CIA 'tracked Boston bomb suspect Tamerlan Tsarnaev'
One of the Boston bomb suspects was added to a terrorism database 18 months ago at the request of the CIA, officials have told US media.
The FBI has already said it investigated Tamerlan Tsarnaev, 26, but had found no evidence of a threat.
Tsarnaev was killed during a police chase last week. His brother Dzhokhar, 19, is in custody over the bombs.
Three people were killed and more than 260 wounded when two devices exploded at the Boston Marathon on 15 April.
A US politician earlier confirmed the bombs were set off by remote control.
But the devices were not sophisticated and apparently had to be triggered from a few streets away.FBI 'not at fault'
Officials said Tamerlan Tsarnaev had been added to the Terrorist Identities Datamart Environment (Tide) on the request of the CIA.
The database contains as many as 745,000 entries, and individuals on that list are not necessarily on the so-called terrorist watch list.
The Tsarnaev brothers
- Sons of Chechen refugees from the troubled Caucasus region of southern Russia
- Family is thought to have moved to the US in 2002 from Russian republic of Dagestan
- They lived in the Massachusetts town of Cambridge, home to Harvard University
- Dzhokhar, 19, was awarded a scholarship to pursue further education; he wanted to become a brain surgeon, according to his father
- Tamerlan, 26, was an amateur boxer who had reportedly taken time off college to train for a competition; he described himself as a "very religious" non-drinker and non-smoker
The Russian authorities had alerted US counterparts to the activities of Tamerlan Tsarnaev, whose family has its origins in the war-torn Russian republic of Chechnya.
About six months before the CIA requested his name be added to Tide, the FBI asked the Russians for more information about Tamerlan Tsarnaev but received none, and closed its investigation.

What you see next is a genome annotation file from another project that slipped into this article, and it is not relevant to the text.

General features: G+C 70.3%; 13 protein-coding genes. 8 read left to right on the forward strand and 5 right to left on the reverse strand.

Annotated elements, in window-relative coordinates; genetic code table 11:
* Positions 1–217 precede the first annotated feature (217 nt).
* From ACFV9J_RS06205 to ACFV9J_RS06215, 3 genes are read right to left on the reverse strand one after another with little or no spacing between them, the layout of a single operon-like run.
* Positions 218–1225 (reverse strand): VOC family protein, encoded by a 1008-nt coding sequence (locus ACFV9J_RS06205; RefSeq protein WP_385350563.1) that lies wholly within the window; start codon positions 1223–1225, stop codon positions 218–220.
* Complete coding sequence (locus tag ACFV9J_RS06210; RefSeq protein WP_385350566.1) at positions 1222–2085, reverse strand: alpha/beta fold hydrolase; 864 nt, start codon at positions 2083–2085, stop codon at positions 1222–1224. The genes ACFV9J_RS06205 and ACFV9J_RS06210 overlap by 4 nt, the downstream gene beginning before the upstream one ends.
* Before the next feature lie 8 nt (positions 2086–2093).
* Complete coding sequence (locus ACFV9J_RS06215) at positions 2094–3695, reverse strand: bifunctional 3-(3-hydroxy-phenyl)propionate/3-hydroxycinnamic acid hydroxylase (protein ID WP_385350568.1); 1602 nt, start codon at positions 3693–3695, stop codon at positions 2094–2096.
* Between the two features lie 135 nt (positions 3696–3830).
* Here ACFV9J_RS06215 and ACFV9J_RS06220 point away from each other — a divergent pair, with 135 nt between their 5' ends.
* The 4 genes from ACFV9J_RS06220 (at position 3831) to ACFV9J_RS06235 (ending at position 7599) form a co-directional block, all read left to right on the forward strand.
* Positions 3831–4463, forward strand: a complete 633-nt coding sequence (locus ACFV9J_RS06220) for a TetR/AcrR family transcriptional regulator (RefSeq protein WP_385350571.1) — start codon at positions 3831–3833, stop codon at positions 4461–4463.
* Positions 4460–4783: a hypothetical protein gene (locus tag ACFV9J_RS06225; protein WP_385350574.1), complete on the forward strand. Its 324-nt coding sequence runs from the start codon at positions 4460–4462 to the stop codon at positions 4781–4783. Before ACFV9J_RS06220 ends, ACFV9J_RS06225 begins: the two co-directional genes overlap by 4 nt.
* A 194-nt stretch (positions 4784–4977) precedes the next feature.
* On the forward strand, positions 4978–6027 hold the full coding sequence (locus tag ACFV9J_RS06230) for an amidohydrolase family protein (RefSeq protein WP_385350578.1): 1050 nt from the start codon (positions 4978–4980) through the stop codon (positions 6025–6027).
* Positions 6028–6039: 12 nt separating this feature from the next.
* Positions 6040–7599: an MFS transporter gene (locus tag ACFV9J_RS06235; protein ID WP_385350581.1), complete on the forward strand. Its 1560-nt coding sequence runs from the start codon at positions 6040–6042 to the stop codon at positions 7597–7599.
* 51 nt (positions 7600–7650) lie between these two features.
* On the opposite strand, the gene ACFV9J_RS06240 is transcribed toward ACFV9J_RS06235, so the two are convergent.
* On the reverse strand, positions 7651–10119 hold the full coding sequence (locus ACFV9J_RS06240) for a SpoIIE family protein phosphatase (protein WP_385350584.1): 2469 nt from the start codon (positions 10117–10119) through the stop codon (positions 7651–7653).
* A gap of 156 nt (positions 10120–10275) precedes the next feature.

The authorities earlier said the US intelligence community had no information about threats to the marathon ahead of the 15 April attacks.
After a classified briefing in the House intelligence committee on Wednesday, Democratic Congressman Dutch Ruppersberger said he believed the FBI was not at fault.
"I feel, based on the testimony today, that the FBI did exactly what they would do and they followed through the protocols that were necessary once they got that information," Mr Ruppersberger told reporters.
He also said he had been told the bombs were detonated with a "garage door opener-type of device".
Dzhokhar Tsarnaev was injured during the police manhunt and remains in hospital in a fair condition.Suspects' parents arriving
Officers captured him as he hid in a boat covered by a tarpaulin in a garden in Watertown, Massachusetts.
Officials initially had said he exchanged gunfire with police for more than an hour before he was captured on Friday.
But the Associated Press quoted two unnamed officials as saying Dzhokhar Tsarnaev had been unarmed when he was captured.
The younger brother has been charged in hospital with using a weapon of mass destruction and malicious destruction of property resulting in death.
He could be sentenced to death if convicted on either count.
In bedside questioning, Dzhokhar Tsarnaev has said he and his brother were angry about the US wars in Iraq and Afghanistan.
But the brothers are not believed to have had direct contact with a militant organisation, politicians said after closed-door briefings.
It is suspected the brothers became radicalised online.
The suspects' parents, Anzor Tsarnaev and Zubeidat Tsarnaeva, are due to arrive in the US on Thursday, Russian media reported.
The Tsarnaev family has origins in the predominantly Muslim republic of Chechnya in southern Russia.
The brothers had been living in the US for about a decade at the time of the attack.
In 2012, Tamerlan Tsarnaev spent six months with relatives in Dagestan, another Russian republic, which has an Islamist militant insurgency.